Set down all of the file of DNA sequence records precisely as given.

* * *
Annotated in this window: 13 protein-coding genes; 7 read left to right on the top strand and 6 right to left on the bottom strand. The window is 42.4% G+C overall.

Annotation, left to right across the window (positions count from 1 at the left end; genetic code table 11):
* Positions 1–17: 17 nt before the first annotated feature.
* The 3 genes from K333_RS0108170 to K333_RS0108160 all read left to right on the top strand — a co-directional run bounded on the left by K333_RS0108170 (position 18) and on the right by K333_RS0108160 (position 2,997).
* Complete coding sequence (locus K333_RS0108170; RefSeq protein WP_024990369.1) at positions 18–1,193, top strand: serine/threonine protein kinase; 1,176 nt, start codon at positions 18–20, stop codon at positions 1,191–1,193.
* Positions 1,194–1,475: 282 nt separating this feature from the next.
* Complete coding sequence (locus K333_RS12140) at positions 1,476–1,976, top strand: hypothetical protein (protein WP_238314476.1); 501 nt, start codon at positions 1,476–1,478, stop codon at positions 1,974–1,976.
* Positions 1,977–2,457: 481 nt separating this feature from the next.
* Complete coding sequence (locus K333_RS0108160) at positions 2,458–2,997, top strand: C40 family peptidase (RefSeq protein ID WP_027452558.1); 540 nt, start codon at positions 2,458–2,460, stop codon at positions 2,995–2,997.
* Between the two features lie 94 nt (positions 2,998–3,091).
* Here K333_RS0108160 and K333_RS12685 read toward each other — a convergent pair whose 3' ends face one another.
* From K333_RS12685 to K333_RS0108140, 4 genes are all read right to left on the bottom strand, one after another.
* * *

Annotated in this window: 13 protein-coding genes; 7 read left to right on the top strand and 6 right to left on the bottom strand. The window is 42.4% G+C overall.

Annotation, left to right across the window (positions count from 1 at the left end; genetic code table 11):
* Positions 1–17: 17 nt before the first annotated feature.
* The 3 genes from K333_RS0108170 to K333_RS0108160 all read left to right on the top strand — a co-directional run bounded on the left by K333_RS0108170 (position 18) and on the right by K333_RS0108160 (position 2,997).
* Complete coding sequence (locus K333_RS0108170; RefSeq protein WP_024990369.1) at positions 18–1,193, top strand: serine/threonine protein kinase; 1,176 nt, start codon at positions 18–20, stop codon at positions 1,191–1,193.
* Positions 1,194–1,475: 282 nt separating this feature from the next.
* Complete coding sequence (locus K333_RS12140) at positions 1,476–1,976, top strand: hypothetical protein (protein WP_238314476.1); 501 nt, start codon at positions 1,476–1,478, stop codon at positions 1,974–1,976.
* Positions 1,977–2,457: 481 nt separating this feature from the next.
* Complete coding sequence (locus K333_RS0108160) at positions 2,458–2,997, top strand: C40 family peptidase (RefSeq protein ID WP_027452558.1); 540 nt, start codon at positions 2,458–2,460, stop codon at positions 2,995–2,997.
* Between the two features lie 94 nt (positions 2,998–3,091).
* Here K333_RS0108160 and K333_RS12685 read toward each other — a convergent pair whose 3' ends face one another.
* From K333_RS12685 to K333_RS0108140, 4 genes are all read right to left on the bottom strand, one after another.